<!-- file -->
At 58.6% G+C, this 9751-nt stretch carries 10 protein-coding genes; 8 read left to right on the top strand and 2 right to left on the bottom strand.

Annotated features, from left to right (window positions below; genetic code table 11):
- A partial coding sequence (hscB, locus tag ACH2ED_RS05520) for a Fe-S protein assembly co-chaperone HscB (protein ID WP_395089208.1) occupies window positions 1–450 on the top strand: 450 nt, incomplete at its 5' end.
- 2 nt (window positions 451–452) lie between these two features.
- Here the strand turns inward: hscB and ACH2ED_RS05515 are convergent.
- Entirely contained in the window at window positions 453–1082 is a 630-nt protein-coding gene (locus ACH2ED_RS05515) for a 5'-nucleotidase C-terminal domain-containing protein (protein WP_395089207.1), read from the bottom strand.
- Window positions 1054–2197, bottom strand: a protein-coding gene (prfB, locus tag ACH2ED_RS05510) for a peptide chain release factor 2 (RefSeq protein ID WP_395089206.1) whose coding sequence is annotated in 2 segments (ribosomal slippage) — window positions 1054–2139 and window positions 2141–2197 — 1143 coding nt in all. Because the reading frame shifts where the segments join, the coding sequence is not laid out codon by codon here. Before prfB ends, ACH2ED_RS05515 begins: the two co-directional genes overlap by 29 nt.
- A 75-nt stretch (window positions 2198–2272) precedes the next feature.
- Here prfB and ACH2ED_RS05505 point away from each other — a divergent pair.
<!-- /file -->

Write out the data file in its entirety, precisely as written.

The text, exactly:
At 58.6% G+C, this 9751-nt stretch carries 10 protein-coding genes; 8 read left to right on the top strand and 2 right to left on the bottom strand.

Annotated features, from left to right (window positions below; genetic code table 11):
- A partial coding sequence (hscB, locus tag ACH2ED_RS05520) for a Fe-S protein assembly co-chaperone HscB (protein ID WP_395089208.1) occupies window positions 1–450 on the top strand: 450 nt, incomplete at its 5' end.
- 2 nt (window positions 451–452) lie between these two features.
- Here the strand turns inward: hscB and ACH2ED_RS05515 are convergent.
- Entirely contained in the window at window positions 453–1082 is a 630-nt protein-coding gene (locus ACH2ED_RS05515) for a 5'-nucleotidase C-terminal domain-containing protein (protein WP_395089207.1), read from the bottom strand.
- Window positions 1054–2197, bottom strand: a protein-coding gene (prfB, locus tag ACH2ED_RS05510) for a peptide chain release factor 2 (RefSeq protein ID WP_395089206.1) whose coding sequence is annotated in 2 segments (ribosomal slippage) — window positions 1054–2139 and window positions 2141–2197 — 1143 coding nt in all. Because the reading frame shifts where the segments join, the coding sequence is not laid out codon by codon here. Before prfB ends, ACH2ED_RS05515 begins: the two co-directional genes overlap by 29 nt.
- A 75-nt stretch (window positions 2198–2272) precedes the next feature.
- Here prfB and ACH2ED_RS05505 point away from each other — a divergent pair.